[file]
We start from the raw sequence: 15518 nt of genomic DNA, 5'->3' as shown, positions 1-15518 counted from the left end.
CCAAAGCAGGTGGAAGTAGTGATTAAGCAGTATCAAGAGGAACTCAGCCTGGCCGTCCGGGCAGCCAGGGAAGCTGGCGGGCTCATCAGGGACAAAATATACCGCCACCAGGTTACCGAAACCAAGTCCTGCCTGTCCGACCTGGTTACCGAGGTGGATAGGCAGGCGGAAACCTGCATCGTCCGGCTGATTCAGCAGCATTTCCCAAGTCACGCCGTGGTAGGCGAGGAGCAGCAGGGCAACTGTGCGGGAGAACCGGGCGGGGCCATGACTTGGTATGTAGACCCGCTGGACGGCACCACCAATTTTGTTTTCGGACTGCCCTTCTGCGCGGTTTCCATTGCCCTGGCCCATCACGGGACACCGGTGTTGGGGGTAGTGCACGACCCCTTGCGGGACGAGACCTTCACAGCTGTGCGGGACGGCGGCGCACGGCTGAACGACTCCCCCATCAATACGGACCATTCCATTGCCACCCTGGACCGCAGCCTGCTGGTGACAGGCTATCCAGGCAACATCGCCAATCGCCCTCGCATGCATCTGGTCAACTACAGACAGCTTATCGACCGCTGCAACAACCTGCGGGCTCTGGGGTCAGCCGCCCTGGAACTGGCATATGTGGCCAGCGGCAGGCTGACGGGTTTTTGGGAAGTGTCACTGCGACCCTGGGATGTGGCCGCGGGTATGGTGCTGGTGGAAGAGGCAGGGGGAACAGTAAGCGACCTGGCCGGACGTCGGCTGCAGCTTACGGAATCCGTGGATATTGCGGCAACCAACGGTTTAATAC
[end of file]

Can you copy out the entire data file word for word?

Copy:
We start from the raw sequence: 15518 nt of genomic DNA, 5'->3' as shown, positions 1-15518 counted from the left end.
CCAAAGCAGGTGGAAGTAGTGATTAAGCAGTATCAAGAGGAACTCAGCCTGGCCGTCCGGGCAGCCAGGGAAGCTGGCGGGCTCATCAGGGACAAAATATACCGCCACCAGGTTACCGAAACCAAGTCCTGCCTGTCCGACCTGGTTACCGAGGTGGATAGGCAGGCGGAAACCTGCATCGTCCGGCTGATTCAGCAGCATTTCCCAAGTCACGCCGTGGTAGGCGAGGAGCAGCAGGGCAACTGTGCGGGAGAACCGGGCGGGGCCATGACTTGGTATGTAGACCCGCTGGACGGCACCACCAATTTTGTTTTCGGACTGCCCTTCTGCGCGGTTTCCATTGCCCTGGCCCATCACGGGACACCGGTGTTGGGGGTAGTGCACGACCCCTTGCGGGACGAGACCTTCACAGCTGTGCGGGACGGCGGCGCACGGCTGAACGACTCCCCCATCAATACGGACCATTCCATTGCCACCCTGGACCGCAGCCTGCTGGTGACAGGCTATCCAGGCAACATCGCCAATCGCCCTCGCATGCATCTGGTCAACTACAGACAGCTTATCGACCGCTGCAACAACCTGCGGGCTCTGGGGTCAGCCGCCCTGGAACTGGCATATGTGGCCAGCGGCAGGCTGACGGGTTTTTGGGAAGTGTCACTGCGACCCTGGGATGTGGCCGCGGGTATGGTGCTGGTGGAAGAGGCAGGGGGAACAGTAAGCGACCTGGCCGGACGTCGGCTGCAGCTTACGGAATCCGTGGATATTGCGGCAACCAACGGTTTAATAC